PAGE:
California authorities are seizing enough fentanyl to kill all of North America twice

Law enforcement seized a staggering 28,765 pounds of fentanyl in California this year, Gov. Gavin Newsom’s office said Friday — enough to kill the entire population of North America twice.

California seizures of the deadly opioid have increased nearly six-fold in 2022, highlighting the drug’s alarming rise across the state as everyone from lawmakers to police departments to local schools step up efforts to fight it.

“The opioid crisis has touched every part of California and our nation this year,” Newsom said in a news release announcing the seizures, which were made by local and state law enforcement agencies with the support of the California National Guard.

“As we mourn the many lives lost, California is working harder than ever to combat this crisis and protect people from these dangerous drugs to ensure our communities are safe at all.”

Bay Area prosecutors say the nationwide surge in illicit fentanyl sales is also playing out locally. The Santa Clara County Attorney’s Office filed over 200 fentanyl-related cases from January through October 2022. That’s a significant increase from the 120 cases they filed last year, according to Edward Liang, who oversees the Santa Clara County Major Crimes and Drug Trafficking Team at the prosecutor’s office.

“When we talk about what the human toll means … it’s about making sure there aren’t any more empty seats at the family table during the holidays,” Liang told the Bay Area News Group on Friday.

Law enforcement officials say they are seizing fentanyl across the state, particularly in Los Angeles and San Diego, where the drugs are often smuggled in from Mexico.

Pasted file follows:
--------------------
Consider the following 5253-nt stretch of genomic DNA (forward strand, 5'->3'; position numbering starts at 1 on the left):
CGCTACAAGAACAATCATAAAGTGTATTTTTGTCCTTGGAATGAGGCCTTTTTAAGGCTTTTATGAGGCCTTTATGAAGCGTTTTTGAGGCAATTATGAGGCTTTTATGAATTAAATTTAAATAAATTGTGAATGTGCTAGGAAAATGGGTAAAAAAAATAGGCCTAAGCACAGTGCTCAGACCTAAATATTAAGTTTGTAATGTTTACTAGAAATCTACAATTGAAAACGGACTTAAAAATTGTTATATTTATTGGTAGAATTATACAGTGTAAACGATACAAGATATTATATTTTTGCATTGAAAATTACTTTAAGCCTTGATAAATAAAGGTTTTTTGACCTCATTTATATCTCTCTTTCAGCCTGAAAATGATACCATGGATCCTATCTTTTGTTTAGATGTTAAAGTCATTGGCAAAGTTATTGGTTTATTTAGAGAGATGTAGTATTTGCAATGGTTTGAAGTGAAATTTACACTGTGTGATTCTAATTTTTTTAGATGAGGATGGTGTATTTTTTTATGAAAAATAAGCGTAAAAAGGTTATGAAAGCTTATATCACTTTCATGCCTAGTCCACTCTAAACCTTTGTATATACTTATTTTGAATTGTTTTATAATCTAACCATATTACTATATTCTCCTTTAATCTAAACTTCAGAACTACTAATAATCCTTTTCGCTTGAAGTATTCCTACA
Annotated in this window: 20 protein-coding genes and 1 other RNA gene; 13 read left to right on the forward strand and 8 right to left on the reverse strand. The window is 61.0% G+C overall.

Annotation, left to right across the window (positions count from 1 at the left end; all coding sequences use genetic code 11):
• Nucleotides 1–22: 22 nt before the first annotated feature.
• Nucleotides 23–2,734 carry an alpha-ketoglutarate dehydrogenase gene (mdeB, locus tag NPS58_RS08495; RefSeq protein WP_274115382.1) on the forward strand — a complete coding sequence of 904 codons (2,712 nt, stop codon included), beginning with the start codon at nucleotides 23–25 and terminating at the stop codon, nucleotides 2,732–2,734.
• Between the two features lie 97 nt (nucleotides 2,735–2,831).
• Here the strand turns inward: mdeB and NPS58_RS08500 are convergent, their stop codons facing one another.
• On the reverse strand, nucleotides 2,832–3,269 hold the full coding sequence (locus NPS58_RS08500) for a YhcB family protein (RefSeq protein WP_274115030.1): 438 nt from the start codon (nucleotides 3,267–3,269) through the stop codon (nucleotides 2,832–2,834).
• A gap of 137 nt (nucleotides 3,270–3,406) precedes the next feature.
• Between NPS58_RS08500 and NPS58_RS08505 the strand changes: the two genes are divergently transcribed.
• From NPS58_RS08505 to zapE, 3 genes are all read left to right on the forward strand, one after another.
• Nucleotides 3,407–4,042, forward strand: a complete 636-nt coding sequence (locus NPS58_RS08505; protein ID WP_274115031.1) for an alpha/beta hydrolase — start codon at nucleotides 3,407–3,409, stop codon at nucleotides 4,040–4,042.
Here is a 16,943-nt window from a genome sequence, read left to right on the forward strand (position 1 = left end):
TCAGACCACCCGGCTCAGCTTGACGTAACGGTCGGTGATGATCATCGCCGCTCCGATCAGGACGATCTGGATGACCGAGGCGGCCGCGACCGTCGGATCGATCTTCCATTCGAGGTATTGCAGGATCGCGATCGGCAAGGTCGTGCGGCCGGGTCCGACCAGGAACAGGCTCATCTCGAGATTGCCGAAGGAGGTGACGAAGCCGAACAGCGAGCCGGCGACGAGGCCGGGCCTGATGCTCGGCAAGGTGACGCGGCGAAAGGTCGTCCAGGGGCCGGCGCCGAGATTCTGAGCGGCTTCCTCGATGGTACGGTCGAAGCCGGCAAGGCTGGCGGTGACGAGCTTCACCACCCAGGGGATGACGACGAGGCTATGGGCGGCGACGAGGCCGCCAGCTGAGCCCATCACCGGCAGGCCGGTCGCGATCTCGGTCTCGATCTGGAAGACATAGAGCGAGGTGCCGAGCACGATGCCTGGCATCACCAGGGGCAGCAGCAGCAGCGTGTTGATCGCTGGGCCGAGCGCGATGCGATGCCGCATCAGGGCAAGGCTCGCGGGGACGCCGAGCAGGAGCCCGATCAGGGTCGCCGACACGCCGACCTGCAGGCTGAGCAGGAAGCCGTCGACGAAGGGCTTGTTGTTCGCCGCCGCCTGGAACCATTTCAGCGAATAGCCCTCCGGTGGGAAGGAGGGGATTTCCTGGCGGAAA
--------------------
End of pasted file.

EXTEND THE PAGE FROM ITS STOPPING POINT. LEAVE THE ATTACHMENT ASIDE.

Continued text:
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Liang, who oversees the Santa Clara County Major Crimes and Drug Trafficking Team, says Interstate 5 has become a trafficking route for fentanyl into the Bay Area.

The potent synthetic opioid is 50 times more potent than heroin and is increasingly being mixed with a variety of illicit substances such as fake painkillers and stimulants that teenagers can easily buy online. Often people who overdose on fentanyl think they are using these less dangerous drugs.

As fentanyl sales continue to rise, the California Department of Health and Human Services is helping colleges and universities order the opioid-reversing nasal spray Narcan to comply with a new law requiring state universities and community colleges to maintain a supply of the life-saving drug. The bill’s author, Senator Melissa Hurtado of Bakersfield, hopes the mandate will save lives as California’s fentanyl crisis continues to worsen.

“What I hear from parents is that they’re scared… scared that their kid will go to school because they know they might have access to counterfeit pills laced with fentanyl, which will cause an overdose,” he said Hurtado.

Fentanyl is also showing up on high school campuses. School officials at Overfelt and Oak Grove high schools in San Jose used Narcan to rescue students who overdosed on fentanyl in October.

On Thursday, Santa Clara County prosecutors charged a 23-year-old San Jose man nicknamed “Madman” with the felony of selling drugs to minors after he allegedly sold fentanyl-laced pills to students at Los Gatos High near campus . Authorities said they began their investigation when a teenage girl who was one of his clients overdosed in the bathroom during a Narcotics Anonymous meeting.

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Unlike public community colleges and state universities, high schools are not required to maintain a supply of Narcan. However, state legislatures have proposed a similar mandate as part of a series of new laws focused on the deadly drug.

A Bay Area News Group survey of more than 40 school districts in the area released Sunday found that 60% of responding districts have not yet trained their staff to recognize signs of fentanyl poisoning and do not have access to Narcan. A previous report by the news organization, released in October, found that one in five deaths among Californians ages 15 to 24 in 2021 were directly attributable to fentanyl, with a total of more than six times the number from just three years before.

“There’s still so much out there,” Liang said of fentanyl. “Everyone tries to do their part.”